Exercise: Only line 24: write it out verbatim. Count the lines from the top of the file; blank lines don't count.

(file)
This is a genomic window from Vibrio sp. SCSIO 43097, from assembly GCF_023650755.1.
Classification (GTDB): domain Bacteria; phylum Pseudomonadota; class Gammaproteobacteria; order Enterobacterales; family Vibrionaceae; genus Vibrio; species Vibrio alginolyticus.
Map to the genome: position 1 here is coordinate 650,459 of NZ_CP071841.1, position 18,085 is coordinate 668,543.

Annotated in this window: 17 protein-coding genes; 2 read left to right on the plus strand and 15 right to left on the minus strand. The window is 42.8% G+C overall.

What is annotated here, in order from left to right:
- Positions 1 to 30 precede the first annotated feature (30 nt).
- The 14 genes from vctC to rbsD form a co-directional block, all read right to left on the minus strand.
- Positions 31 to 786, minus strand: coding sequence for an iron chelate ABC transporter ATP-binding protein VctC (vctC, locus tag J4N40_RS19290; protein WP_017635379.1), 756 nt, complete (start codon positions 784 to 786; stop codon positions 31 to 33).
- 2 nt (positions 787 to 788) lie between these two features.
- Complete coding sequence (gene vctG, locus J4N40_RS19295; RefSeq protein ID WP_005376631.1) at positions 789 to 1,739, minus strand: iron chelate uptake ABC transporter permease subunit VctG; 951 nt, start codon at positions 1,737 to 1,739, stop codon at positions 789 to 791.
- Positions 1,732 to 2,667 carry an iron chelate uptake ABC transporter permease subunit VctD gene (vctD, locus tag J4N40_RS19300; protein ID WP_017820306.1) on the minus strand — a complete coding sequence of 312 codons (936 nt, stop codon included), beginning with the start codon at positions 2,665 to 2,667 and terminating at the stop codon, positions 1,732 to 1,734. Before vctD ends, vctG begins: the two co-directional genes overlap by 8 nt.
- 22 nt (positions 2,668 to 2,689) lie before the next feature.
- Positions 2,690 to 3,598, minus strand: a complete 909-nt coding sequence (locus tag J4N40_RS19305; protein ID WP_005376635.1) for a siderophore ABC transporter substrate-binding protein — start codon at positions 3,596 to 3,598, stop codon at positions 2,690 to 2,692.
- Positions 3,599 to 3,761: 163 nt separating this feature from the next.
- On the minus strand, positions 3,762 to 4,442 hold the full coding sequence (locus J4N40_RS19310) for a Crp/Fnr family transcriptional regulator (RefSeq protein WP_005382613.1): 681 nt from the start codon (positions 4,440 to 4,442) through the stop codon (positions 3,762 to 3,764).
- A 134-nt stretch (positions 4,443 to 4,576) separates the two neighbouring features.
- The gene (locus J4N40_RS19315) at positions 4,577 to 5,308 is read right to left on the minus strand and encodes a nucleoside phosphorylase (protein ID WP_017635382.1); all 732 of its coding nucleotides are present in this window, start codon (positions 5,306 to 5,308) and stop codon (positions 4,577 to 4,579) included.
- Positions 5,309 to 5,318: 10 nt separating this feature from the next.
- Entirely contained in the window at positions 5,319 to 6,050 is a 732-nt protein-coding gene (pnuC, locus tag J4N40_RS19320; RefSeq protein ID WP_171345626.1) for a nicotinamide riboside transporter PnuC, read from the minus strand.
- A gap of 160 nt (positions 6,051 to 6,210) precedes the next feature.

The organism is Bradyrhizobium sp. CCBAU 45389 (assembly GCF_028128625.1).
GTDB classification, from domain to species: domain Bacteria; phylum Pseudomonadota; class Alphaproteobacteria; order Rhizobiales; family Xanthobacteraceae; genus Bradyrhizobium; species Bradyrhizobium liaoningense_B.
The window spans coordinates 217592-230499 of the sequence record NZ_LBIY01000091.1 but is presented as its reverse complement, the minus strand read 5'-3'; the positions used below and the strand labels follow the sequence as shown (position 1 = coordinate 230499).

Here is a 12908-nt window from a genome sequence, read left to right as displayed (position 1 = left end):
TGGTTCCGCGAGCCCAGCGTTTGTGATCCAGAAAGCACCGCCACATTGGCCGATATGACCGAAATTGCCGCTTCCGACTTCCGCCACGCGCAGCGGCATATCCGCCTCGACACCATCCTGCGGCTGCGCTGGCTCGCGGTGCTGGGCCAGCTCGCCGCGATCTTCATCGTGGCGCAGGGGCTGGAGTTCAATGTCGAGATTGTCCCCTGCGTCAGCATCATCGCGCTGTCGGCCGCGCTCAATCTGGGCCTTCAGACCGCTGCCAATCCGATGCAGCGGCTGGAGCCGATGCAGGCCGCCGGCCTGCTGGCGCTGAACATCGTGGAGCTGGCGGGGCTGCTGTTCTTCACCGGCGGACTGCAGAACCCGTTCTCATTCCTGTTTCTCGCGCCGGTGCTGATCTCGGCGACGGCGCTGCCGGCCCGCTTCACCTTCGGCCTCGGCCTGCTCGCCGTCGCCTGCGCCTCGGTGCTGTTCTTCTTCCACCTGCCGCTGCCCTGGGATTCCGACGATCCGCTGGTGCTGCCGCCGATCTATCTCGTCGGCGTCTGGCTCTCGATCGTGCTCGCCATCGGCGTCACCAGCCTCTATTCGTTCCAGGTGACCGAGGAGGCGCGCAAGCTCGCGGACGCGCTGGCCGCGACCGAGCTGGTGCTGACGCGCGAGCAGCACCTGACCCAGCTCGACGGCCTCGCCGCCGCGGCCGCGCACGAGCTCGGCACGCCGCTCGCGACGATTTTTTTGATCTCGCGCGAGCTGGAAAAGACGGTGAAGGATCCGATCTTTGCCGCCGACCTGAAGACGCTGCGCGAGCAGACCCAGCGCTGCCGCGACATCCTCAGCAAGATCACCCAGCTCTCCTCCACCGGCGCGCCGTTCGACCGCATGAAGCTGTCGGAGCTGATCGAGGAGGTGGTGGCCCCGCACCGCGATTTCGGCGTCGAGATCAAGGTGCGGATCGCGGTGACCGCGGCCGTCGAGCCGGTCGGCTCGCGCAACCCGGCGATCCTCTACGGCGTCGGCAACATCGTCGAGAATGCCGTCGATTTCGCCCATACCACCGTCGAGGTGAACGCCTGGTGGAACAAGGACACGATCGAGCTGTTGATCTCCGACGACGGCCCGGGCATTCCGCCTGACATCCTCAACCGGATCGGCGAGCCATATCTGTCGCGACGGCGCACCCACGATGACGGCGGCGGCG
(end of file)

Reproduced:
Here is a 12908-nt window from a genome sequence, read left to right as displayed (position 1 = left end):